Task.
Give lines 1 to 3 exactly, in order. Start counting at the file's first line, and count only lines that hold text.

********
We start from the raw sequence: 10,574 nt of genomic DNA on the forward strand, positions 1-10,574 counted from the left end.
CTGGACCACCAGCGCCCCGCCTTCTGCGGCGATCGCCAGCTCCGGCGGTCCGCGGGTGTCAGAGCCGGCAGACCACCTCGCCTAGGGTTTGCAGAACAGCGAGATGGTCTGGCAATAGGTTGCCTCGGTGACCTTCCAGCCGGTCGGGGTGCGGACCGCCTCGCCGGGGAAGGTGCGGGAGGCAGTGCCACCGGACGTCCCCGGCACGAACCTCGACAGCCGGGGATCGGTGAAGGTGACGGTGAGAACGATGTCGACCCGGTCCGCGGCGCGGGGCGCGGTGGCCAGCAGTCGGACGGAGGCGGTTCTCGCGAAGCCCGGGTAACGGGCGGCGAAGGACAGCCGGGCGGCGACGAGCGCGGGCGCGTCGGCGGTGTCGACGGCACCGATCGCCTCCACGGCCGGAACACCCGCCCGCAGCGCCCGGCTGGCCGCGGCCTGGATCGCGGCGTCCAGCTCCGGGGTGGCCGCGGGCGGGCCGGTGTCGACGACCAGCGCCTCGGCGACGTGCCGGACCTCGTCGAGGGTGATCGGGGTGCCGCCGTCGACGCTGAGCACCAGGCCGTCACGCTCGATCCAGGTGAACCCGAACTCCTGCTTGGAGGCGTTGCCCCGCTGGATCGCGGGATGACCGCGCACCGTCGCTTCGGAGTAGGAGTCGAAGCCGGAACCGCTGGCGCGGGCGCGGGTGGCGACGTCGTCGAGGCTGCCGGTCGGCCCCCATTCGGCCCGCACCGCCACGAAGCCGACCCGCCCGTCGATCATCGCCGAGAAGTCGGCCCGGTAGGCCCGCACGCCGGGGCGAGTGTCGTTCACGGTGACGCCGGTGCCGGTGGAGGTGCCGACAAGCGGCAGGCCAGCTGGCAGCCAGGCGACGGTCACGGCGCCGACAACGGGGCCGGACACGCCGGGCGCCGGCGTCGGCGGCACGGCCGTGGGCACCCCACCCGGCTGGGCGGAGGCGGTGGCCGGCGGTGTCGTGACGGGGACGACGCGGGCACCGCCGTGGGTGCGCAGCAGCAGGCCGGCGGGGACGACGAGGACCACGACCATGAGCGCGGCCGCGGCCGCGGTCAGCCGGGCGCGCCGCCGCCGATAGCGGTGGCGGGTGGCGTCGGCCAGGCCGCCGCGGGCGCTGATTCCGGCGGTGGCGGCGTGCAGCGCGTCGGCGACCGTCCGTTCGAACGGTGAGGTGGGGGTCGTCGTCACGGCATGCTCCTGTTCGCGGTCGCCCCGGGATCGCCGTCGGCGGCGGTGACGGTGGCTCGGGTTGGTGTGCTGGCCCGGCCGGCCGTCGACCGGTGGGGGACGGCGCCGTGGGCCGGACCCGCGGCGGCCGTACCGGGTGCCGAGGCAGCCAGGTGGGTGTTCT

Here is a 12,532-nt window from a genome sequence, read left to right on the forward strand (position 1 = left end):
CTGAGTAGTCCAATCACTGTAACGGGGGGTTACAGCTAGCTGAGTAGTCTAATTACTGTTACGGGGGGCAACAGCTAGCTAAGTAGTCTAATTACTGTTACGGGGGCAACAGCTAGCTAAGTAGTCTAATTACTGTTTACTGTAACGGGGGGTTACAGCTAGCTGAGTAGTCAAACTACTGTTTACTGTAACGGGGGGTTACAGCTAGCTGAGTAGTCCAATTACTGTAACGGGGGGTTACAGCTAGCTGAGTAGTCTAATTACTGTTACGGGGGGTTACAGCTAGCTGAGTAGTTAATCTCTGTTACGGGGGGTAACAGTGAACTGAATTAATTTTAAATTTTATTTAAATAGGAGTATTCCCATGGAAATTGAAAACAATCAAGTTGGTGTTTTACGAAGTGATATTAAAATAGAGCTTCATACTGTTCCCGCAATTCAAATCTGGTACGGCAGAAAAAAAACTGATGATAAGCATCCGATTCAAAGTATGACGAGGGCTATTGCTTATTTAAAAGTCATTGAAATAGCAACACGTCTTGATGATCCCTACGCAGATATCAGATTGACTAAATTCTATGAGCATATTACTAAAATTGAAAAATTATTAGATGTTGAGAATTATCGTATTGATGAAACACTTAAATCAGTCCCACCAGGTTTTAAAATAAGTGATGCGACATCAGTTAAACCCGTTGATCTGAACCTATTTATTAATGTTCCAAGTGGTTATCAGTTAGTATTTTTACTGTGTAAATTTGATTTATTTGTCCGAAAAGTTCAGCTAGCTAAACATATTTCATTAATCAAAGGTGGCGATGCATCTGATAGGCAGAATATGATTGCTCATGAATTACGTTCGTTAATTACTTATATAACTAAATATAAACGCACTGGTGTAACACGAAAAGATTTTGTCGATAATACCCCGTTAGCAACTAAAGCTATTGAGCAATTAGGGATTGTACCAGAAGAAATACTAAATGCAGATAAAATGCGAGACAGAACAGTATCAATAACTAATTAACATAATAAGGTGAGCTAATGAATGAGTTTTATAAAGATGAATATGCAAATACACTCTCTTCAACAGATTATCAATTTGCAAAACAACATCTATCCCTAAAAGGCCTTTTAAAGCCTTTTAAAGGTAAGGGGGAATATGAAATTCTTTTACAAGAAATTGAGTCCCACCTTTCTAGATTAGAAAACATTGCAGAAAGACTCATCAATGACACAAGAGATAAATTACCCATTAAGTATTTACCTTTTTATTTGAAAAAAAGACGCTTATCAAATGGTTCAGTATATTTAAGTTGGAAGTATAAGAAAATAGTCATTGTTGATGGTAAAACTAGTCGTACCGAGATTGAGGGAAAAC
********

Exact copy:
We start from the raw sequence: 10,574 nt of genomic DNA on the forward strand, positions 1-10,574 counted from the left end.
CTGGACCACCAGCGCCCCGCCTTCTGCGGCGATCGCCAGCTCCGGCGGTCCGCGGGTGTCAGAGCCGGCAGACCACCTCGCCTAGGGTTTGCAGAACAGCGAGATGGTCTGGCAATAGGTTGCCTCGGTGACCTTCCAGCCGGTCGGGGTGCGGACCGCCTCGCCGGGGAAGGTGCGGGAGGCAGTGCCACCGGACGTCCCCGGCACGAACCTCGACAGCCGGGGATCGGTGAAGGTGACGGTGAGAACGATGTCGACCCGGTCCGCGGCGCGGGGCGCGGTGGCCAGCAGTCGGACGGAGGCGGTTCTCGCGAAGCCCGGGTAACGGGCGGCGAAGGACAGCCGGGCGGCGACGAGCGCGGGCGCGTCGGCGGTGTCGACGGCACCGATCGCCTCCACGGCCGGAACACCCGCCCGCAGCGCCCGGCTGGCCGCGGCCTGGATCGCGGCGTCCAGCTCCGGGGTGGCCGCGGGCGGGCCGGTGTCGACGACCAGCGCCTCGGCGACGTGCCGGACCTCGTCGAGGGTGATCGGGGTGCCGCCGTCGACGCTGAGCACCAGGCCGTCACGCTCGATCCAGGTGAACCCGAACTCCTGCTTGGAGGCGTTGCCCCGCTGGATCGCGGGATGACCGCGCACCGTCGCTTCGGAGTAGGAGTCGAAGCCGGAACCGCTGGCGCGGGCGCGGGTGGCGACGTCGTCGAGGCTGCCGGTCGGCCCCCATTCGGCCCGCACCGCCACGAAGCCGACCCGCCCGTCGATCATCGCCGAGAAGTCGGCCCGGTAGGCCCGCACGCCGGGGCGAGTGTCGTTCACGGTGACGCCGGTGCCGGTGGAGGTGCCGACAAGCGGCAGGCCAGCTGGCAGCCAGGCGACGGTCACGGCGCCGACAACGGGGCCGGACACGCCGGGCGCCGGCGTCGGCGGCACGGCCGTGGGCACCCCACCCGGCTGGGCGGAGGCGGTGGCCGGCGGTGTCGTGACGGGGACGACGCGGGCACCGCCGTGGGTGCGCAGCAGCAGGCCGGCGGGGACGACGAGGACCACGACCATGAGCGCGGCCGCGGCCGCGGTCAGCCGGGCGCGCCGCCGCCGATAGCGGTGGCGGGTGGCGTCGGCCAGGCCGCCGCGGGCGCTGATTCCGGCGGTGGCGGCGTGCAGCGCGTCGGCGACCGTCCGTTCGAACGGTGAGGTGGGGGTCGTCGTCACGGCATGCTCCTGTTCGCGGTCGCCCCGGGATCGCCGTCGGCGGCGGTGACGGTGGCTCGGGTTGGTGTGCTGGCCCGGCCGGCCGTCGACCGGTGGGGGACGGCGCCGTGGGCCGGACCCGCGGCGGCCGTACCGGGTGCCGAGGCAGCCAGGTGGGTGTTCT

Here is a 12,532-nt window from a genome sequence, read left to right on the forward strand (position 1 = left end):